Writer, Editor, and Improv Teacher

Tom Soter

Born and raised with his two brothers in New York City, Tom Soter is a writer, editor, and improv teacher. He has written for Entertainment Weekly, Diversion, Backstage, The New York Observer, Empire, and many other magazines and newspapers. He was the managing editor of Firehouse magazine from 1978 to 1981, and he was the editor of Habitat from 1982 until 2019, when he retired from full-time work at the magazine.

He has produced many books, including Stolen Memories (2019), This Story of Yours (2018), Woman in Heels (2017), You Should Get a Cat (2016), Driving Me Crazy (2015), Disappearing Act (2013), Overheard on a Bus (2014), Bond and Beyond: 007 and Other Special Agents (1992); Investigating Couples: A Critical Analysis of The Thin Man, The Avengers, and The X-Files (2001); Some Thoughts and Some Photos (2010), a memoir; and Bedbugs, Biondi, and Me (2014), a collections of essays on real estate.

He has also published A Doctor and a Plumber in a Rowboat, a book on improvisation, co-authored with Carol Schindler; The Whole Catastrophe, his father’s memoirs (edited and with additional material written by Tom), The Nick and Tom Pajama Story (editor), Memoirs of a Wandering Warthog (editor), and Look at Them Now, a collection of short stories written by Alan Saly, Tom Sinclair, Christian Doherty, and Soter.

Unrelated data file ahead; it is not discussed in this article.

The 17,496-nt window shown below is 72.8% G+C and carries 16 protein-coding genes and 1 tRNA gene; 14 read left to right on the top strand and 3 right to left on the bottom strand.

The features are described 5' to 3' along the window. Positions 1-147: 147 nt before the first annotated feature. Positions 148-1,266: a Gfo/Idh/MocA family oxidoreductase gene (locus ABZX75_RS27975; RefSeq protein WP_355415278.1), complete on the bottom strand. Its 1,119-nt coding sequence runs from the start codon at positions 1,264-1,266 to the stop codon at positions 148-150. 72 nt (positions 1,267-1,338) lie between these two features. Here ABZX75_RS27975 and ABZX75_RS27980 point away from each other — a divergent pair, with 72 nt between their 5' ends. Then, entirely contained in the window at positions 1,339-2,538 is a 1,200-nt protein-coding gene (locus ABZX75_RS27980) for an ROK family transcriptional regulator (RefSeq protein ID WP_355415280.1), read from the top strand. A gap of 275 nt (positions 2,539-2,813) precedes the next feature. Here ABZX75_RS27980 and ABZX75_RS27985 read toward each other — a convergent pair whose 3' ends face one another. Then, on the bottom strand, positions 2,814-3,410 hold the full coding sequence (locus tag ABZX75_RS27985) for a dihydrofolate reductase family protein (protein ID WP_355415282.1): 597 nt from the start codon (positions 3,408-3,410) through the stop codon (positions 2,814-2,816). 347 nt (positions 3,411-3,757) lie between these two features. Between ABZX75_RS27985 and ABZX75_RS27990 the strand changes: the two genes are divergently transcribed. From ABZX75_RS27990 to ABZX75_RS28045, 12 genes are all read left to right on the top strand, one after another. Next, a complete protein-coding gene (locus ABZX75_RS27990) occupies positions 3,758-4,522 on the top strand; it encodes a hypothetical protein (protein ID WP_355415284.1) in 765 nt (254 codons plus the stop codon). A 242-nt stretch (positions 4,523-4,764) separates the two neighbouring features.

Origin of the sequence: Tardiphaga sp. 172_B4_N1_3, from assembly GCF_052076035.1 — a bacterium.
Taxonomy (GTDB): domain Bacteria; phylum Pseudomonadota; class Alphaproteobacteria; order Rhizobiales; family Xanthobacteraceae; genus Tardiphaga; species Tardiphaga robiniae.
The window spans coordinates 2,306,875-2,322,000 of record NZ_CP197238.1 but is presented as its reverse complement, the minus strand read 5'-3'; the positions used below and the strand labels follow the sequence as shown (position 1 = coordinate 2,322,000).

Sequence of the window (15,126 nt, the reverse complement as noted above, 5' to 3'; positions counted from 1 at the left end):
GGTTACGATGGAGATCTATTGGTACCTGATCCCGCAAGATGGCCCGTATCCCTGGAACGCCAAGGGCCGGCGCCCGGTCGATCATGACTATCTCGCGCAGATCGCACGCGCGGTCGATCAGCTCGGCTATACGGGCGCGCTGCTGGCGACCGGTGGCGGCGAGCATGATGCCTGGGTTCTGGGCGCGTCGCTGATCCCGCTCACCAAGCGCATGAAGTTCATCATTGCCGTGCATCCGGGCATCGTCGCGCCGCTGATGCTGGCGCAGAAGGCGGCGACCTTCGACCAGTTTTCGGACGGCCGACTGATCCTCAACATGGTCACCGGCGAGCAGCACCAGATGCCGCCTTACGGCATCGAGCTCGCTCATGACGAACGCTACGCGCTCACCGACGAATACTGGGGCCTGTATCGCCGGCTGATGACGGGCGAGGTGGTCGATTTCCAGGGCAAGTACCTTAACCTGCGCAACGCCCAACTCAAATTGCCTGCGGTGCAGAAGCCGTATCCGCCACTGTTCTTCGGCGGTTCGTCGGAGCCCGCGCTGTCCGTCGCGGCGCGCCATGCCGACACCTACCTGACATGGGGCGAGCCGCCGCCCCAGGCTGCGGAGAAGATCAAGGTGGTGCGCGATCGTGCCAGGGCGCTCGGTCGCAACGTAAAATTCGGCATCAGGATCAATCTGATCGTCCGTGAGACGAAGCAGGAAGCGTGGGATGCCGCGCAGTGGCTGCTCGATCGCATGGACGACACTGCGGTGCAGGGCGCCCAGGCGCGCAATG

In 2005, he was diagnosed with Parkinson’s Disease. He currently produces and performs in the Sunday Night Improv comedy jam, which he has run since 1993, and he has been teaching improv since 1987. He lives in New York City.

Featured Books

A Doctor & A Plumber in a Rowboat

CAROL SCHINDLER and TOM SOTER share the lessons of improv learned during 30 years of performing and teaching improvisation.

Investigating Couples: A Critical Analysis of the Thin Man, the Avengers, and the X-Files

Male-female detective pairings often exhibit offbeat, dark humor and considerable chemistry as they investigate crimes.

This Story of Yours

Tom Soter’s latest book, a follow-up to DISAPPEARING ACT (which KIRKUS REVIEWS called “witty, breezy, and engaging”), features a collection of nearly 40 essays.


Nothing is written unless you write it.

– Tom Soter